The South Asian trucker: Under pressure from all sides

Abdul Latheef

BRAMPTON, Ont. – In his hit Truck Union music videos, featuring gleaming rigs, beautiful women and fancy cars, Surjit Khan sings about an imaginary luxury life as a longhaul driver, a profession which has become a magnet for South Asians.

But beneath the facade of the glossy image portrayed by Khan lies a grim reality – a host of mental issues, triggered by an extremely stressful job.

The problem is exacerbated by the stigma surrounding mental health, especially in the community.

PCHS
Mudassara Anwar with some of her team members.

The Punjabi Community Health Services (PCHS) in Brampton, Ont., has been at the forefront of providing help to distressed South Asian truckers throughout the Greater Toronto Area. Brampton itself is home to thousands of drivers from the Indian state of Punjab.

Seven out of 10 calls the center receives are from truckers, many of them first-generation immigrants struggling to cope with the stress of their job.

After days on the road, some drivers turn to alcohol and drugs to relieve their stress, according to the center.

“Slowly some drivers just skip that fine line of taking alcohol for relaxation, and slip into addiction.”

– Mudassara Anwar, PCHS

“Slowly some drivers just skip that fine line of taking alcohol for relaxation, and slip into addiction,” said Mudassara Anwar, supervisor of the Mental Health and Geriatrics Program at the center.

Anwar said the addiction then leads to domestic violence, family breakups and job losses, ultimately ending up in depression.

Then the stigma and shame of mental health sink in too, with patients refusing to seek counselling, she said.

When they finally decide to seek help, it would be too late, Anwar added.







She also said that many truckers “stress out’ over their inability to properly supervise their children.

“Their kids do not do good in school, or they get engaged in activities which are not good for them. They are basically not completing their education because there is no check.”

She said the typical South Asian trucker is “under social pressure, community pressure and in-law pressure”, all contributing factors of stress.

Anwar leads a team of several case managers and other support staff, who are trained to offer “culturally appropriate” advice to patients in their own languages such as Punjabi and Hindi.

Variety of programs

The center offers a variety of free programs on mental health and addiction, and also works with other care partners in the community.

A common complaint among the truckers is that they feel isolated and not engaged enough in the society, said case manager Parneet Waraich.

They also feel that people judge them for not being educated, and not being ‘classy enough’.

– Case Manager Parneet Waraich

“And then they also feel that people judge them for not being educated, and not being ‘classy enough’. So, they always have to go an extra mile to get themselves validated.”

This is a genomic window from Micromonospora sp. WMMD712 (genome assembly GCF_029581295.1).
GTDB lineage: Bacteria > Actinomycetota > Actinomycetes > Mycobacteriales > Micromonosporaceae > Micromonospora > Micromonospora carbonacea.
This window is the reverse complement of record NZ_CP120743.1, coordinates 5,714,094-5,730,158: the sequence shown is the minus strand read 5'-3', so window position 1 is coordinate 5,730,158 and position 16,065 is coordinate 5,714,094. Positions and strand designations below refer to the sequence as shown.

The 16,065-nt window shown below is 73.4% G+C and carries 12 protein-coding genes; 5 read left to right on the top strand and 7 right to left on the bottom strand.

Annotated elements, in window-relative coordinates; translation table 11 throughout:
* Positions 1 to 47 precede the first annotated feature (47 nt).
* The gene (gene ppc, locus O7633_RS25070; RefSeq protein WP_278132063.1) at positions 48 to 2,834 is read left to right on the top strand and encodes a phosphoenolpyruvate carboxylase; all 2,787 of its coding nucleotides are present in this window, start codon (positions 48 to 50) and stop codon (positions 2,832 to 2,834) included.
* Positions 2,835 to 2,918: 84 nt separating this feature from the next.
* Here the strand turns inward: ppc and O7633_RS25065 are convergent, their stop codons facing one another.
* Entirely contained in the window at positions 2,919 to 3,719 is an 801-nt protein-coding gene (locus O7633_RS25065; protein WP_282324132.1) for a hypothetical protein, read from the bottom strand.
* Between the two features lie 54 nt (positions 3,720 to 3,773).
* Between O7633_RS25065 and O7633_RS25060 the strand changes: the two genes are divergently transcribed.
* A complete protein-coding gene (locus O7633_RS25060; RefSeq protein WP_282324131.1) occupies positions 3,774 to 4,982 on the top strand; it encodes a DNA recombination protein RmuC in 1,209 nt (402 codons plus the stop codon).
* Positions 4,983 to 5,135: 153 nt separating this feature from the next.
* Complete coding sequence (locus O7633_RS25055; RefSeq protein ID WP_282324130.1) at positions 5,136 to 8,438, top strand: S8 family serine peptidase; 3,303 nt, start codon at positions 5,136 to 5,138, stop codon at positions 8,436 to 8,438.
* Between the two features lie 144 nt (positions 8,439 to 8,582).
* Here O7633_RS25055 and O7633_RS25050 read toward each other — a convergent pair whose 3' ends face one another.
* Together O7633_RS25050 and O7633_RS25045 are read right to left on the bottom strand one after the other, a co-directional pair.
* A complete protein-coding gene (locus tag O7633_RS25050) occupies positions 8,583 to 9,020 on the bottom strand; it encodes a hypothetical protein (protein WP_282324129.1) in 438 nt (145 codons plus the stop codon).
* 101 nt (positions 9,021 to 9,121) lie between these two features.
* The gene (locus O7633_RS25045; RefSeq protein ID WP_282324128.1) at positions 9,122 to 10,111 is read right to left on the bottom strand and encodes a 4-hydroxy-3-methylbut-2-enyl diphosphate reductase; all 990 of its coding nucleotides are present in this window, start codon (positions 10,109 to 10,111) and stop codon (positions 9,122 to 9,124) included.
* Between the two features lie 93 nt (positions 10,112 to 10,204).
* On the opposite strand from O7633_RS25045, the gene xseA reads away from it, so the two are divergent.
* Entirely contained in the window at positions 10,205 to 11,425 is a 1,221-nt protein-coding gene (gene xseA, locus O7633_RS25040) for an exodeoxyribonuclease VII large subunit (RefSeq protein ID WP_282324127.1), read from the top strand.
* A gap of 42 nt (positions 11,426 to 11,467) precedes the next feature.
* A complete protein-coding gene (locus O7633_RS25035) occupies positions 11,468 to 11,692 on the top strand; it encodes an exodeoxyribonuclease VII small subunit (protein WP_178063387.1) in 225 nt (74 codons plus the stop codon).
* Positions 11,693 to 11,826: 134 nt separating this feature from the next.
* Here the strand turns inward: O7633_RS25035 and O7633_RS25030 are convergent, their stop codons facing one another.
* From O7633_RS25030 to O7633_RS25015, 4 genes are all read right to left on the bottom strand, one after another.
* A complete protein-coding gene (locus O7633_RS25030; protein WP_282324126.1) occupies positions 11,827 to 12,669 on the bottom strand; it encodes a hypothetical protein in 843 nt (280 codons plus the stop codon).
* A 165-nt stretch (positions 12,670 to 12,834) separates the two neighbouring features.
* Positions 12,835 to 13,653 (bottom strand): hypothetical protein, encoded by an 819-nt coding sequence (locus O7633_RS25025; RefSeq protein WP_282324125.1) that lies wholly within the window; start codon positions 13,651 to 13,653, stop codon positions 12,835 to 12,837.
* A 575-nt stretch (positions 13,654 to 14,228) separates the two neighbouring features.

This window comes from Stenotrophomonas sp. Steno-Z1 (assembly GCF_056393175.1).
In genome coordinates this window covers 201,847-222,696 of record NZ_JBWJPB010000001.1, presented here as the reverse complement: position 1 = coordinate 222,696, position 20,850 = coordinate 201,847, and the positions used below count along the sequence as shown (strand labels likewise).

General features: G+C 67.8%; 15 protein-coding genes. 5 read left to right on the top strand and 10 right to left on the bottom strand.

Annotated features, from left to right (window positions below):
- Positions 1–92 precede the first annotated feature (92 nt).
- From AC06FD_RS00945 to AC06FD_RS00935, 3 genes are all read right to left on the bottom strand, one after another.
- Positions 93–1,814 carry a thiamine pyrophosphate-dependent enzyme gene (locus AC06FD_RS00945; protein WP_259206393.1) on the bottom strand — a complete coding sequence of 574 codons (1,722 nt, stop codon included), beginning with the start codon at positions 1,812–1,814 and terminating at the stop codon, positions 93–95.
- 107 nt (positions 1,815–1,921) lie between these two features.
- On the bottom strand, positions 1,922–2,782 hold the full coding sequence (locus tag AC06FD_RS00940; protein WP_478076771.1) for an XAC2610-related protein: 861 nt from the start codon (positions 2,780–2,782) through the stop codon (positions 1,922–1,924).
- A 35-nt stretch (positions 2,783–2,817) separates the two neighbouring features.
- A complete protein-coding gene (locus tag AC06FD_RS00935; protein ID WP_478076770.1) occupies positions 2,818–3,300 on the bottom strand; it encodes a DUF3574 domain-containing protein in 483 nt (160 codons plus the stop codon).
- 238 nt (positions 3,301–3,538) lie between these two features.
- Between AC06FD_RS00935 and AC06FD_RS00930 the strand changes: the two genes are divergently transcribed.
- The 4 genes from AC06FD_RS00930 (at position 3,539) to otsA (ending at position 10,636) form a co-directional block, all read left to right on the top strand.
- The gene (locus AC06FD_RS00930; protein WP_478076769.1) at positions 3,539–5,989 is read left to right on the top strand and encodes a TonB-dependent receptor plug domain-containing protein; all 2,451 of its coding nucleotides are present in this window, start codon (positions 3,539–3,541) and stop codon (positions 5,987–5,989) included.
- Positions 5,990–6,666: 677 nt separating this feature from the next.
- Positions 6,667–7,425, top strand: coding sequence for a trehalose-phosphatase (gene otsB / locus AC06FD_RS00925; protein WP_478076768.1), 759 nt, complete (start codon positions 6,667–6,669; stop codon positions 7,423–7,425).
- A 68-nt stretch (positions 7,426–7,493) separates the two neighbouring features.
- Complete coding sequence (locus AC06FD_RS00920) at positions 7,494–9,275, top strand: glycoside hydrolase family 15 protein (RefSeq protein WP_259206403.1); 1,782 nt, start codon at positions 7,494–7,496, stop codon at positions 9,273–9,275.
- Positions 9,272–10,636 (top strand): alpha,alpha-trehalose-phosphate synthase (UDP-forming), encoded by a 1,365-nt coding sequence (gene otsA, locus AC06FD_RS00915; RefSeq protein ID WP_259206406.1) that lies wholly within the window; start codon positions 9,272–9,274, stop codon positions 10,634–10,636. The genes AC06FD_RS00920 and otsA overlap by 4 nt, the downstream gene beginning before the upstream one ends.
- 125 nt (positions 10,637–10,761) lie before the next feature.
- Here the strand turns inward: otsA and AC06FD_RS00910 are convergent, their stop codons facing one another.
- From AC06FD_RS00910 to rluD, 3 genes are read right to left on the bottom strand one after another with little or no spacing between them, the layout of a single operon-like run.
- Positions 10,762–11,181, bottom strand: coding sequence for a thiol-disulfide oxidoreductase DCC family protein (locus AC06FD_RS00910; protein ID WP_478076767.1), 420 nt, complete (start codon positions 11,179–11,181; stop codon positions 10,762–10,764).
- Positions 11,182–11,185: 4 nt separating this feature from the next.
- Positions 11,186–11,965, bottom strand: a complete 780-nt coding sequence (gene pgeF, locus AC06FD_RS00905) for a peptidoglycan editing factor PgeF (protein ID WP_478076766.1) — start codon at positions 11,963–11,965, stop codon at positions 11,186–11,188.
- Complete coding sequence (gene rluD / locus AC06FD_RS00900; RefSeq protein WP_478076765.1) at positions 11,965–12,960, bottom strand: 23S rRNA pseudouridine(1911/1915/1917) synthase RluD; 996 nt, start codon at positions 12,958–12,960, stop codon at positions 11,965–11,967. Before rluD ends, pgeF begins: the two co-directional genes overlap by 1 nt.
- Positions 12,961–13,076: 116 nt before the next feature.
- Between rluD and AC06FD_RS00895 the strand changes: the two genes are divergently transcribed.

One of the cases the center dealt with recently was that of a 36-year-old trucker who suffered concussion and other injuries in a collision.

Soon he was diagnosed with psychosis and schizophrenia.

With no money and no one to help, the patient lived on milk until the center got involved with the local food bank to deliver hot meals to him. The patient was later sent to a therapist for further treatment.

The center, under the leadership of founder and CEO Dr. Baldev Mutta, provides help to about 1,000 people each year.

Talking therapy

Last summer, the Centre for Addiction and Mental Health (CMHA) in Toronto said that people of South Asian origin are 85% less likely to seek treatment for mental illness than those who identify as white.

To address the problem, CMHA is developing a culturally adapted form of Cognitive Behavioural Therapy catered toward the community.

Dr. Farooq Naeem, chief of general and health systems psychiatry at CMHA, is leading the project, which he calls a type of “talking therapy”.

Funded by Health Canada and supported by a number of institutions including PCHS and the Mental Health Commission of Canada, Naeem’s team is gathering information to launch the program later this year.

He said the response to the announcement of the project in December was overwhelming with hundreds of people offering to participate.

“I think that means people are becoming more aware in the community, they are becoming more familiar, and they are realizing the need to get help for mental health problems,” Naeem old Road Today.

  • This feature was originally published in the March issue of Road Today.
Abdul Latheef

Abdul Latheef is the associate editor of Today’s Trucking and trucknews.com. He has extensive international experience as a reporter and editor. Reach him at abdul@newcom.ca

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  • Many truck drivers need help including some that are new to Canada. Many people new to Canada have been misinformed about what truck drivers working conditions are like. When I was trucking I seen this a lot among new drivers both from Canada and new to Canada. A better plan of supporting them when they are homeless and unable to drive is needed. I have been pushing for this for over 5 years. The current government doesn’t seem to care or the O T A as both groups tell these drivers to get help from family or friends. Many times insurance companies in Ontario Canada treatment is part of the problem.